I have my fuchsia and coral glass. Gorgeous! I know very little about kiln-formed glasswork so I was excited to head to Turtle Bay Glass last weekend to pick up my freshly fired pinks and corals and at the same time to get a studio tour and visit with glass artist Paul Messink. With an impeccably organized workspace filled with natural light, plenty of technical equipment and tons of glass, Paul is Exhibit A of Art Meets Science. An IT engineer by day, Paul has been working with glass for several years. I met Paul a number of years ago at an art festival in Chicago when I was first starting to exhibit my work. While I was learning the magic of glass and grout, Paul was exploring the magic of glass and heat. Keeping meticulous notes on technique, Paul has explored many different types of fused and kiln-formed glass.
Paul has mastered the technique to realize his current artistic goals which feature enchanting compositions of spare landscape imagery. Trees recede into the distance and fog with amazing perspective achieved using color, size and literal depth. The muted blues or greens or grays encased in glass contribute to the ethereal quality of the compositions. To create these pieces, Paul paints various elements of each composition onto individual layers of glass. The piece he was working on while I was there involved 6 separate layers of glass and involved precision painting of many many tiny branches with a customized paintbrush. Once all painting is complete and cured, the glass layers are fired into a single solid glass piece. The piece is fired at the target heat for a relatively short period of time (a matter of a few hours) but the cooling down or annealing is where it gets tricky. Annealing is the process of cooling glass to return it from liquid to solid state. Without proper annealing, the glass can cool unevenly. This stress can cause the glass to crack or break while in the kiln or leave it brittle, potentially breaking days, months or even years later. Bottomline: you need your kiln-form artist to be equal parts artist and engineer.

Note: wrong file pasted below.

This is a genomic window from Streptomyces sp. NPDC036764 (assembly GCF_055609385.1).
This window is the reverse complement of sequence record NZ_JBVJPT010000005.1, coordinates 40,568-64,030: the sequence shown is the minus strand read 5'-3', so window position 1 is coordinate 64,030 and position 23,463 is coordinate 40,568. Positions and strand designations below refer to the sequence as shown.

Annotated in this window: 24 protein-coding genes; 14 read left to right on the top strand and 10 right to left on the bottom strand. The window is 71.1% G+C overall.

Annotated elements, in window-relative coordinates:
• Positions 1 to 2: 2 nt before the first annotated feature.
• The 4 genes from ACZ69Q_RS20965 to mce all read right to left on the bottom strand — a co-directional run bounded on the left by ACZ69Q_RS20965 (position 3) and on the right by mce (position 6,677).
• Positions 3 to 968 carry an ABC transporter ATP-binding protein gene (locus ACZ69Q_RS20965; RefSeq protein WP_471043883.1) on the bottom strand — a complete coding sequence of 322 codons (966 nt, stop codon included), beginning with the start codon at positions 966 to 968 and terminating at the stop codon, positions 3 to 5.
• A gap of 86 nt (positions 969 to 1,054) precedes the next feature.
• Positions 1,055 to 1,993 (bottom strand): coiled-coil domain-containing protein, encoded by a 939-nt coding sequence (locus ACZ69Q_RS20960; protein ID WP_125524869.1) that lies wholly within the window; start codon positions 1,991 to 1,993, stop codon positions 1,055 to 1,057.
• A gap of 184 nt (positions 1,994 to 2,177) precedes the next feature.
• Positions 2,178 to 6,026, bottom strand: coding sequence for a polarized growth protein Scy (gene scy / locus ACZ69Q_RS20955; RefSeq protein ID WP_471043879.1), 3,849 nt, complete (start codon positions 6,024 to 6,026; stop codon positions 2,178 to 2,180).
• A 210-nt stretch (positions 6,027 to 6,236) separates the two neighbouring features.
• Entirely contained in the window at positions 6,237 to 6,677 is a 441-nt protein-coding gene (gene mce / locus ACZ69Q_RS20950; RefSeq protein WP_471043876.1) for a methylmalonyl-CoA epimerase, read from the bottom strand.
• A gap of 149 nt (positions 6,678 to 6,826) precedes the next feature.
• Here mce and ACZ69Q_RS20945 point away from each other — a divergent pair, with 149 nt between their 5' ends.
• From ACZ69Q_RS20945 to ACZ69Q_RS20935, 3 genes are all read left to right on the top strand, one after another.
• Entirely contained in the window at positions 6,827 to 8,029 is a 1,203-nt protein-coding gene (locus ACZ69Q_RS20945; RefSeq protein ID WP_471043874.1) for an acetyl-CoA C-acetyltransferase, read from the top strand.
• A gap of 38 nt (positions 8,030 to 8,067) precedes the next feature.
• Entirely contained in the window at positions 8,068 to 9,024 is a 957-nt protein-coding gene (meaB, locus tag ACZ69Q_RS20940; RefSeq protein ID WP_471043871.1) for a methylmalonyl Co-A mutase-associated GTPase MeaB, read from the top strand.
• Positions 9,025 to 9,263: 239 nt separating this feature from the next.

I love the contrast between permanence and ephemerality in Paul's current work: a satisfying, solid block of glass containing a floating, diaphanous world.